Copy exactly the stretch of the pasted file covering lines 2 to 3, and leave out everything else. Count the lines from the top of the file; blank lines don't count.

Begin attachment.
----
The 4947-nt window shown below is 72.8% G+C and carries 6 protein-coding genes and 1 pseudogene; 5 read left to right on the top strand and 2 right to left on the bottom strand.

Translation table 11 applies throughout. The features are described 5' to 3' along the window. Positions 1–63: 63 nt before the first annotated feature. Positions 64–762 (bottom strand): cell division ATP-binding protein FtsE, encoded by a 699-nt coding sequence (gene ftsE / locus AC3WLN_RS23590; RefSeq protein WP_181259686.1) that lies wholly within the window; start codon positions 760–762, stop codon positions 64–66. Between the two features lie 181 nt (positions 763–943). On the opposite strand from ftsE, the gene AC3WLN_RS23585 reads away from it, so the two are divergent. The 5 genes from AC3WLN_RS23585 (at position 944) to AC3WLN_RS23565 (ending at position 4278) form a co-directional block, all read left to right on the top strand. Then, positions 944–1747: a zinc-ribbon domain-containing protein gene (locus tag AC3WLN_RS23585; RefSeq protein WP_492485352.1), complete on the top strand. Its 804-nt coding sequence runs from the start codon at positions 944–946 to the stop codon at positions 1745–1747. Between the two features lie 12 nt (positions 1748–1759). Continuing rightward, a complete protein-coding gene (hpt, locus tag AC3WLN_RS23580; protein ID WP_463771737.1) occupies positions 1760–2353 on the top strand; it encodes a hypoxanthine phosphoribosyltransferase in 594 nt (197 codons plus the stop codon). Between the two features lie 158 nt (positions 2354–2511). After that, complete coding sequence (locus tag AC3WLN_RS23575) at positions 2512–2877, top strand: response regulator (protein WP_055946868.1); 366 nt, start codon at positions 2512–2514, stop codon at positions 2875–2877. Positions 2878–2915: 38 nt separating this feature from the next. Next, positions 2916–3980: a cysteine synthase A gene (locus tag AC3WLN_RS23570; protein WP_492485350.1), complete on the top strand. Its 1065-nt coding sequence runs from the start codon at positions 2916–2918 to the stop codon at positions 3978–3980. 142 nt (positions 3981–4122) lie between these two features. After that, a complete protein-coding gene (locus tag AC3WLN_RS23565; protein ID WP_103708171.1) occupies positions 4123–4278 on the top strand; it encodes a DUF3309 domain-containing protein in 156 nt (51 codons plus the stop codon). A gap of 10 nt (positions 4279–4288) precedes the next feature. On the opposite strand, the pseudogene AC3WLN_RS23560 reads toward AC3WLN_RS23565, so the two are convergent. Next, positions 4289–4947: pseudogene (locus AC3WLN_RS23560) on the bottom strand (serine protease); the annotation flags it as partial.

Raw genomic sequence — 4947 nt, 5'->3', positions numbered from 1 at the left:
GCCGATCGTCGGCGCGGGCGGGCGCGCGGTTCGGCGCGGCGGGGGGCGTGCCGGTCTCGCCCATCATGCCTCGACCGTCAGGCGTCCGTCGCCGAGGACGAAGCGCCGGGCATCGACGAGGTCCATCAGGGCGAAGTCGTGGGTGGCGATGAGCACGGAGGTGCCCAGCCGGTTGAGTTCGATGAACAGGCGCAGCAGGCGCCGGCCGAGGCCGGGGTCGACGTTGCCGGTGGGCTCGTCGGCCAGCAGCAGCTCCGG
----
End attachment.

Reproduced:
Translation table 11 applies throughout. The features are described 5' to 3' along the window. Positions 1–63: 63 nt before the first annotated feature. Positions 64–762 (bottom strand): cell division ATP-binding protein FtsE, encoded by a 699-nt coding sequence (gene ftsE / locus AC3WLN_RS23590; RefSeq protein WP_181259686.1) that lies wholly within the window; start codon positions 760–762, stop codon positions 64–66. Between the two features lie 181 nt (positions 763–943). On the opposite strand from ftsE, the gene AC3WLN_RS23585 reads away from it, so the two are divergent. The 5 genes from AC3WLN_RS23585 (at position 944) to AC3WLN_RS23565 (ending at position 4278) form a co-directional block, all read left to right on the top strand. Then, positions 944–1747: a zinc-ribbon domain-containing protein gene (locus tag AC3WLN_RS23585; RefSeq protein WP_492485352.1), complete on the top strand. Its 804-nt coding sequence runs from the start codon at positions 944–946 to the stop codon at positions 1745–1747. Between the two features lie 12 nt (positions 1748–1759). Continuing rightward, a complete protein-coding gene (hpt, locus tag AC3WLN_RS23580; protein ID WP_463771737.1) occupies positions 1760–2353 on the top strand; it encodes a hypoxanthine phosphoribosyltransferase in 594 nt (197 codons plus the stop codon). Between the two features lie 158 nt (positions 2354–2511). After that, complete coding sequence (locus tag AC3WLN_RS23575) at positions 2512–2877, top strand: response regulator (protein WP_055946868.1); 366 nt, start codon at positions 2512–2514, stop codon at positions 2875–2877. Positions 2878–2915: 38 nt separating this feature from the next. Next, positions 2916–3980: a cysteine synthase A gene (locus tag AC3WLN_RS23570; protein WP_492485350.1), complete on the top strand. Its 1065-nt coding sequence runs from the start codon at positions 2916–2918 to the stop codon at positions 3978–3980. 142 nt (positions 3981–4122) lie between these two features. After that, a complete protein-coding gene (locus tag AC3WLN_RS23565; protein ID WP_103708171.1) occupies positions 4123–4278 on the top strand; it encodes a DUF3309 domain-containing protein in 156 nt (51 codons plus the stop codon). A gap of 10 nt (positions 4279–4288) precedes the next feature. On the opposite strand, the pseudogene AC3WLN_RS23560 reads toward AC3WLN_RS23565, so the two are convergent. Next, positions 4289–4947: pseudogene (locus AC3WLN_RS23560) on the bottom strand (serine protease); the annotation flags it as partial.

Raw genomic sequence — 4947 nt, 5'->3', positions numbered from 1 at the left: